Vocational Education and Training (VET) providers are operating in such a highly regulated and bureaucratic industry, that they find it easy to lose sight of the very reason for their existence.
We’ve become so fixated on maintaining regulatory compliance, that we add layer upon layer of excessive information, all in the name of risk mitigation. Yet, when it comes to fulfilling our learners’ needs, every additional layer we add also adds a further layer of complexity to their learning and assessment experience.
At BizTrain, we engage a customer centric approach to online course development. Whilst we must ensure our products are compliant against the Standards for RTOs 2015, we equally believe that training and assessment shouldn’t be complex. And, we believe when it comes to contemporary online learning, less is more.
Online learning, less is more
With 10 years experience in the fields of web-design, including the delivery of online training and assessment programs, we’ve come to appreciate that consumers of web-based information digest information differently. In fact, the University College London conducted a study, way back in 2008, which found that Internet users were not reading online in the traditional sense.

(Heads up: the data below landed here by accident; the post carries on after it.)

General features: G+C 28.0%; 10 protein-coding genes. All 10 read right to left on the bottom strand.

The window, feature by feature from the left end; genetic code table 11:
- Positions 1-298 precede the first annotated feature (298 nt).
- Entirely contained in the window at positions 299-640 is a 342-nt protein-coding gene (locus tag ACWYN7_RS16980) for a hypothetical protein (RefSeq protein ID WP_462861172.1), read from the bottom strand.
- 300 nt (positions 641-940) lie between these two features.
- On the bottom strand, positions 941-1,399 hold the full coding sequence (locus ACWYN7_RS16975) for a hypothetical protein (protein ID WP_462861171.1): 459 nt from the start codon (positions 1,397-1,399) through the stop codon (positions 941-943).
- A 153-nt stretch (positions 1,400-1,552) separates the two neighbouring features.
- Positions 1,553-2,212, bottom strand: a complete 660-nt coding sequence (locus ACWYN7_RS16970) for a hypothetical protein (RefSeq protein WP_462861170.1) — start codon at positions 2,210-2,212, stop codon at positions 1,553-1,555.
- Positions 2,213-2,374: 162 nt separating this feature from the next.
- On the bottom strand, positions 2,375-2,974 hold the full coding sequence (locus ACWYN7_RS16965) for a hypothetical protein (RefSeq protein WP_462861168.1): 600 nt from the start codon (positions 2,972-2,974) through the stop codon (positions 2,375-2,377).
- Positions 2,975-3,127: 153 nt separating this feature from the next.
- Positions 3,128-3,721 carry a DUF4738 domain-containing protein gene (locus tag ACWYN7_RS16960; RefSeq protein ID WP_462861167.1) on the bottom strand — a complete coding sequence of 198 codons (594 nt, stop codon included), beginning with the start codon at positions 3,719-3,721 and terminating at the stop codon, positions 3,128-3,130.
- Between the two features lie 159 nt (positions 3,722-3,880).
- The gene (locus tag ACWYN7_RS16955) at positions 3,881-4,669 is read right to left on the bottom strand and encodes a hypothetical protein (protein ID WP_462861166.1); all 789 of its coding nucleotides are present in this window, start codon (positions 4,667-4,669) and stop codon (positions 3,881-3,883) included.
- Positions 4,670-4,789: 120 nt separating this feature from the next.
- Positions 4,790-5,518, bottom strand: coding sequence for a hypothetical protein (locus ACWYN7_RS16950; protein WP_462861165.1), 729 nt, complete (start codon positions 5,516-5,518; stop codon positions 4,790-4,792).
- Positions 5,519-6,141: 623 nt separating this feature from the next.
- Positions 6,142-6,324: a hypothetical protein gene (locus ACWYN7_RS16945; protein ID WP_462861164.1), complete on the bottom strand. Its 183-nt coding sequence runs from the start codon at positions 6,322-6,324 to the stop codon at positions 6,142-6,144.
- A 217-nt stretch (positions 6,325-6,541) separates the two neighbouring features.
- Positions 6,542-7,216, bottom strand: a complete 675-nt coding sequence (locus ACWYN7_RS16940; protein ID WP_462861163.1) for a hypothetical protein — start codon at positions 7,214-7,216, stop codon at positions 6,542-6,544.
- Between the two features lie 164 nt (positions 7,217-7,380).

At the time, the study found new forms of “reading” were emerging, as users “power-browse” horizontally through titles, contents pages and abstracts, looking for quick wins. The University concluded that it almost seems as though Internet users go online to avoid reading in the traditional sense.
Armed with this knowledge, rather than contributing to learners’ information overload, we focus on total program brevity. And, as opposed to looking for unnecessary things to include, we critically search for irrelevant things to remove.
Face-to-face resources, converted to PDFs, don’t work
RTOs often make the mistake of converting face-to-face training and assessment material to PDF format. Upon uploading these PDF files to their LMS, they fall into the trap of believing that their students will progress autonomously.
While PDF documents do play an important role in many eLearning instructional design strategies, they should most definitely not be used to ‘deliver’ the majority of content to the user.
Although the online PDF approach is the easiest way to establish an eLearning presence, it’s also the least effective, as far as:
- Engaging learners
- Facilitating learner progression
- Retaining learners
- Optimising learner completion.
In our experience, we have recognised that face-to-face learning material is often:
- Designed to fill-in time during a semester
- Riddled with unnecessary information (content bloat)
- Difficult to navigate through when simply thrown online
- Requires manual enlarging on tablet an mobile devices (when converted to PDF)
- Contributes toward inferior completion rates.